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The Thomas White Interview



The Thomas White Interview:


You are master of all instruments and we believe you started learning to play the piano and violin before you were even six years of age. Which of all the instruments you play was the hardest to learn and which is your favourite to play??

The violin is without doubt the hardest instrument I've ever tried to get a sweet sound from. The fingering and tuning is so finite, if you're a millimetre off, you're into cat-strangling territory. Followed closely by trumpet. Clarinet is fairly simple, as is guitar. Piano and drums are a doddle once you get the coordination going...


Was there ever any musical sibling rivalry between you and your brother Alex (fellow Electric Soft Parade founder) when you were growing up?

I guess you could say there was a fair amount of healthy competition. Though he was much more centred around the piano when we were younger - taking it right up to Grade 8 classical. By about 8 or 9, I was completely obsessed with the electric guitar, so even by then the shape and nature of our writing was already being influenced by our instruments of choice.....perhaps the reason we're both so obsessed with arrangements is that we were hearing music on two different instruments from the word go?


Your new solo album is called ‘Yalla', which is an Egyptian word, and it was also recorded in Egypt.

Is the album heavily influenced by the sights, sounds and smells of the country and culture?

Certainly the smells. I don't know - Egypt is a fascinating, beautiful, richly diverse country, and a million miles away from much of the horror happening just across the water, and I guess purely by the nature of me being there, writing and recording the album there, it must have seeped in, though being so far from home, and dealing with the things I was dealing with at the time, I was thinking much more of Brighton and Brighton people when I was writing those songs. There's a great deal of pining and homesickness in those tunes. Having said that, the album is undoubtedly influenced by the sheer heat and desert light you get over there. Everything's a kind of soft orangey-yellow. Very dusty.


Do you play all of the instruments on the album, and what can we expect as far as the lyrics, sounds and influences are concerned??

The album is only myself on acoustic guitar and vocals, so I was working with a hugely reduced palate, compared to the last two records. Lyrically, there's a lot of stuff I didn't pick up on at the time. Generally, I don't like to pick apart lyrics too much. If they come out sounding right I don't like to fuck with them. When I was out in Egypt, what can I say - it was quite a rough time - my mother had passed away the previous year and I was just getting out of a five year relationship. In one sense I just ran away from everything for 6 weeks, to clear my head, whatever you want to call it. In another sense, I think when you remove yourself from what you know and what you're comfortable with, it forces you to face things from a much harsher perspective. I certainly didn't go out there to 'find myself' or any of that shit, but I think I might have done just that.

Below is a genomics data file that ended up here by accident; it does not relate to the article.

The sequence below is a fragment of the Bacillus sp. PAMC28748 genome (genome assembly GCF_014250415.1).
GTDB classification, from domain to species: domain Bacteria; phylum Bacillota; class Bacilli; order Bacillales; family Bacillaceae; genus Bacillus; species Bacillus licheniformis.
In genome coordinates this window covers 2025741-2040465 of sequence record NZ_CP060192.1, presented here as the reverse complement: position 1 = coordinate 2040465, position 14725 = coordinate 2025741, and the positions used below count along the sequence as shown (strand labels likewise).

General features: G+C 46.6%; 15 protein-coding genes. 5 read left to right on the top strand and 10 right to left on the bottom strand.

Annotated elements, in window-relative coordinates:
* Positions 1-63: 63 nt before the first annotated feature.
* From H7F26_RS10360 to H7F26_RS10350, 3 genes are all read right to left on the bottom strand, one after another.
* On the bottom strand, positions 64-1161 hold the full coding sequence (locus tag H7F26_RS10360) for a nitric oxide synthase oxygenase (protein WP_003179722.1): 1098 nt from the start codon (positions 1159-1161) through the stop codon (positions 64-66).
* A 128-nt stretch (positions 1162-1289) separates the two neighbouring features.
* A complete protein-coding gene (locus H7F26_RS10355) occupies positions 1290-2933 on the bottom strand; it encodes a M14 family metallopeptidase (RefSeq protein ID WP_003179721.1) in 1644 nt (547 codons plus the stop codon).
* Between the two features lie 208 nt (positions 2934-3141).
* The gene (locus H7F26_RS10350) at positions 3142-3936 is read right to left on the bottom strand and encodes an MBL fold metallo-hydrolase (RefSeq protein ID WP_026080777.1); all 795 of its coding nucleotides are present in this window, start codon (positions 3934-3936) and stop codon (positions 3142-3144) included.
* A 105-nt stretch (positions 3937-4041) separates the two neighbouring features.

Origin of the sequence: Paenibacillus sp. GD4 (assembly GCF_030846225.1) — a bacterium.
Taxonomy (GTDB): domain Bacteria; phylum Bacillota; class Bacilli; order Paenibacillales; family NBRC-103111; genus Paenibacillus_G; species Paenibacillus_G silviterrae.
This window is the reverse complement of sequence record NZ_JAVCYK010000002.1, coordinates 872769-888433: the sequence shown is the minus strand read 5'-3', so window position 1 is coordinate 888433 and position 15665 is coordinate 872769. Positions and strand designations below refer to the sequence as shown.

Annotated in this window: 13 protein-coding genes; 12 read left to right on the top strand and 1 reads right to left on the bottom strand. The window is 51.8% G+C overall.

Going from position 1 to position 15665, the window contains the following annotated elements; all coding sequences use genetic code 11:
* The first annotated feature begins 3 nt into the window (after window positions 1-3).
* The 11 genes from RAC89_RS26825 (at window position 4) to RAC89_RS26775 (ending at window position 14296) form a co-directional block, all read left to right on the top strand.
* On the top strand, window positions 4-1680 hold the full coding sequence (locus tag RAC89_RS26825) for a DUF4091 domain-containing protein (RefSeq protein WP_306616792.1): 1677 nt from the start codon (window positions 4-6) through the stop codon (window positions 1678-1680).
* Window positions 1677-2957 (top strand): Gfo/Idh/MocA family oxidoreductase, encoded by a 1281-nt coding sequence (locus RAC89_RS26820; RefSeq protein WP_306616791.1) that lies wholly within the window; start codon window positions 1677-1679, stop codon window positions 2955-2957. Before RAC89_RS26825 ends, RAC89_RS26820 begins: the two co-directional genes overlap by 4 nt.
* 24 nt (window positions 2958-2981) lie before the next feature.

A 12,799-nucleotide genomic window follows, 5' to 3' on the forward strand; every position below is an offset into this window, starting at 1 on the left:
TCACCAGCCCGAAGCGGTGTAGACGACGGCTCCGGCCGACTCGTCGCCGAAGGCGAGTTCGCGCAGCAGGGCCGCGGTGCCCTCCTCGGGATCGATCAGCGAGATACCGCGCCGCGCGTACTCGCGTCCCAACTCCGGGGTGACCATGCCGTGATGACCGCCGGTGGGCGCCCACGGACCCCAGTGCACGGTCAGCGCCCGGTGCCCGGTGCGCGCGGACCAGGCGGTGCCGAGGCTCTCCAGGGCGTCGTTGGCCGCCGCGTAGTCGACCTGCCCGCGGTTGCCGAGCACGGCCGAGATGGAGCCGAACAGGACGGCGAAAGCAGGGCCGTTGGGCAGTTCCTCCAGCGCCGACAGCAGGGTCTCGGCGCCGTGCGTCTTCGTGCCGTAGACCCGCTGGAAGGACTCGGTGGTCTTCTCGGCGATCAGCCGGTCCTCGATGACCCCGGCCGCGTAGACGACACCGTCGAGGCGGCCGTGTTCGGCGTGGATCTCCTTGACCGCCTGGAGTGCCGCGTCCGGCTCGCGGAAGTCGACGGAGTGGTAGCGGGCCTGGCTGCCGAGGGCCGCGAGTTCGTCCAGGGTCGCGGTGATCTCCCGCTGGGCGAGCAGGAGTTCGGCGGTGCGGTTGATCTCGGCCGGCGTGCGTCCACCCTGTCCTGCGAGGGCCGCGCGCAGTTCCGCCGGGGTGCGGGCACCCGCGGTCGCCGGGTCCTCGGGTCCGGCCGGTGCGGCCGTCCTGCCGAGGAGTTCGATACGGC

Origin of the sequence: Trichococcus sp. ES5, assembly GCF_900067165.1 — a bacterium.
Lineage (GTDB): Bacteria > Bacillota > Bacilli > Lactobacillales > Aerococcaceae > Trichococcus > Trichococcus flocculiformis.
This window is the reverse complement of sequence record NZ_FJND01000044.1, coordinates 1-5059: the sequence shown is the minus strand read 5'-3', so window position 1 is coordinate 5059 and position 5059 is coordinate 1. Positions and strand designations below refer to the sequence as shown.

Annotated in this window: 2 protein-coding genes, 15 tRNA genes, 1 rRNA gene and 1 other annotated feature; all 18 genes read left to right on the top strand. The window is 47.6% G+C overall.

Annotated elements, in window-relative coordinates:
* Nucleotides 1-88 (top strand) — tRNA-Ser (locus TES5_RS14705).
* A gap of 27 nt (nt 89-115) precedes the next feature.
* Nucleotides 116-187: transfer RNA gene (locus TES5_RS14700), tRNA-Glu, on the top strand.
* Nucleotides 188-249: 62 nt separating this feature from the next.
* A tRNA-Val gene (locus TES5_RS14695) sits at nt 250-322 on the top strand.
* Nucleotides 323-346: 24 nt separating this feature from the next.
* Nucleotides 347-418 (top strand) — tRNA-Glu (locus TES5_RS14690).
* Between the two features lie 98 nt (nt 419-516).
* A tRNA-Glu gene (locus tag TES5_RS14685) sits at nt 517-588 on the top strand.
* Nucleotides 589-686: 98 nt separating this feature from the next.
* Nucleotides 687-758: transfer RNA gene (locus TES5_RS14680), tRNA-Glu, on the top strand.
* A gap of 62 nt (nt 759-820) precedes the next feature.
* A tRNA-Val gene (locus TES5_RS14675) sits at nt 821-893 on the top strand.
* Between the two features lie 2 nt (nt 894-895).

Your first solo album ‘I Dream Of Black' was an understated affair, but the outstanding follow-up ‘The Maximalist' was a powerful tour de force.

Was that a purposeful change of style and tempo?

I Dream Of Black pretty much happened by accident. I'd started a new batch of songs and a label fell into place just at the right time. Looking back, they are in a sense just a bunch of glorified demos. Though it has a certain charm, and I do love some of the production. All along, that record was really only supposed to be a little hidden treasure for people to pick up on in years to come. No big record. It just kind of sits there doing its' job, which is fine by me. The Maximalist was really an effort to create some sort of picture, or a snapshot, or whatever you want to call it, of a specific time. It also references Brighton and Sussex a hell of a lot. I guess that was the start of me opening up in those terms - realising that what I loved in other people's writing, and what I wanted people to dig in my own writing, was explicit references with layers and meanings that bear repeated listens. Sonically it was also a massive step forward from I Dream Of Black, though still mostly recorded on a crappy little digital 8-track.


All three of your solo albums have cool covers. Who designed them all, and in particular what is the relevance behind ‘The Maximalist' cover??

I designed the first one, which is just some graphic I did on Photoshop. The Maximalist sleeve is a picture by a very good artist friend of ours called Keith Boadwee. The picture is called 'Berries'. He lives out in San Francisco, where he lectures on modern art. We actually met him while touring out there as ESP, and he turned out to be a total fan, which is kinda hilarious when you see some of his art - enema paintings and suchlike. But yeah, we were just totally drawn to him - he's just a really sweet guy, and a totally underrated artist. The sleeve for Yalla! is a collage my father made - 'Festival'. Apparently from old copies of The Observer Magazine. If you look closely you can see Hugh Fearnley-Whittingstall, upside-down, somewhere near the middle.